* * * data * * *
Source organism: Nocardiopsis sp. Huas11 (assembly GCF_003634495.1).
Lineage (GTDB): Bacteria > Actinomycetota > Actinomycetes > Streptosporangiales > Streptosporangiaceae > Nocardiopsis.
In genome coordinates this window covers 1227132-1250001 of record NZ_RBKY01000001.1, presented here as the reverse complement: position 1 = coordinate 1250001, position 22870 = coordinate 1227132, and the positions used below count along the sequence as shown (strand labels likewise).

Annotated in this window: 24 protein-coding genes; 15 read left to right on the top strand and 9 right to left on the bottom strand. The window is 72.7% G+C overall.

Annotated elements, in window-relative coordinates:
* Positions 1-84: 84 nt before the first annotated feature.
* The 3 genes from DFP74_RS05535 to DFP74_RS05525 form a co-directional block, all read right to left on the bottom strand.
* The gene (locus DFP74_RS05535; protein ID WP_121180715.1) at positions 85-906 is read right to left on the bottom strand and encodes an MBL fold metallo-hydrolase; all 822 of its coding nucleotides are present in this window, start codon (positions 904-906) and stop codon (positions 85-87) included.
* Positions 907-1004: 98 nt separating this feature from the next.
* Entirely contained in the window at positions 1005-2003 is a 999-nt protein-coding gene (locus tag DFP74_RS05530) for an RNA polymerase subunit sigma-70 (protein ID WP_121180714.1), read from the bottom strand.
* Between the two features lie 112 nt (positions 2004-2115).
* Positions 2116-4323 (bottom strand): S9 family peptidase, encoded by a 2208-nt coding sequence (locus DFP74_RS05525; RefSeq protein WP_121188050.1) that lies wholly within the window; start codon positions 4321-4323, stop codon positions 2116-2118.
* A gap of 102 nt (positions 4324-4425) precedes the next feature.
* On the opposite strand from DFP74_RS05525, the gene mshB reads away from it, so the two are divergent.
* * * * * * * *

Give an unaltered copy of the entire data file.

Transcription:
Source organism: Nocardiopsis sp. Huas11 (assembly GCF_003634495.1).
Lineage (GTDB): Bacteria > Actinomycetota > Actinomycetes > Streptosporangiales > Streptosporangiaceae > Nocardiopsis.
In genome coordinates this window covers 1227132-1250001 of record NZ_RBKY01000001.1, presented here as the reverse complement: position 1 = coordinate 1250001, position 22870 = coordinate 1227132, and the positions used below count along the sequence as shown (strand labels likewise).

Annotated in this window: 24 protein-coding genes; 15 read left to right on the top strand and 9 right to left on the bottom strand. The window is 72.7% G+C overall.

Annotated elements, in window-relative coordinates:
* Positions 1-84: 84 nt before the first annotated feature.
* The 3 genes from DFP74_RS05535 to DFP74_RS05525 form a co-directional block, all read right to left on the bottom strand.
* The gene (locus DFP74_RS05535; protein ID WP_121180715.1) at positions 85-906 is read right to left on the bottom strand and encodes an MBL fold metallo-hydrolase; all 822 of its coding nucleotides are present in this window, start codon (positions 904-906) and stop codon (positions 85-87) included.
* Positions 907-1004: 98 nt separating this feature from the next.
* Entirely contained in the window at positions 1005-2003 is a 999-nt protein-coding gene (locus tag DFP74_RS05530) for an RNA polymerase subunit sigma-70 (protein ID WP_121180714.1), read from the bottom strand.
* Between the two features lie 112 nt (positions 2004-2115).
* Positions 2116-4323 (bottom strand): S9 family peptidase, encoded by a 2208-nt coding sequence (locus DFP74_RS05525; RefSeq protein WP_121188050.1) that lies wholly within the window; start codon positions 4321-4323, stop codon positions 2116-2118.
* A gap of 102 nt (positions 4324-4425) precedes the next feature.
* On the opposite strand from DFP74_RS05525, the gene mshB reads away from it, so the two are divergent.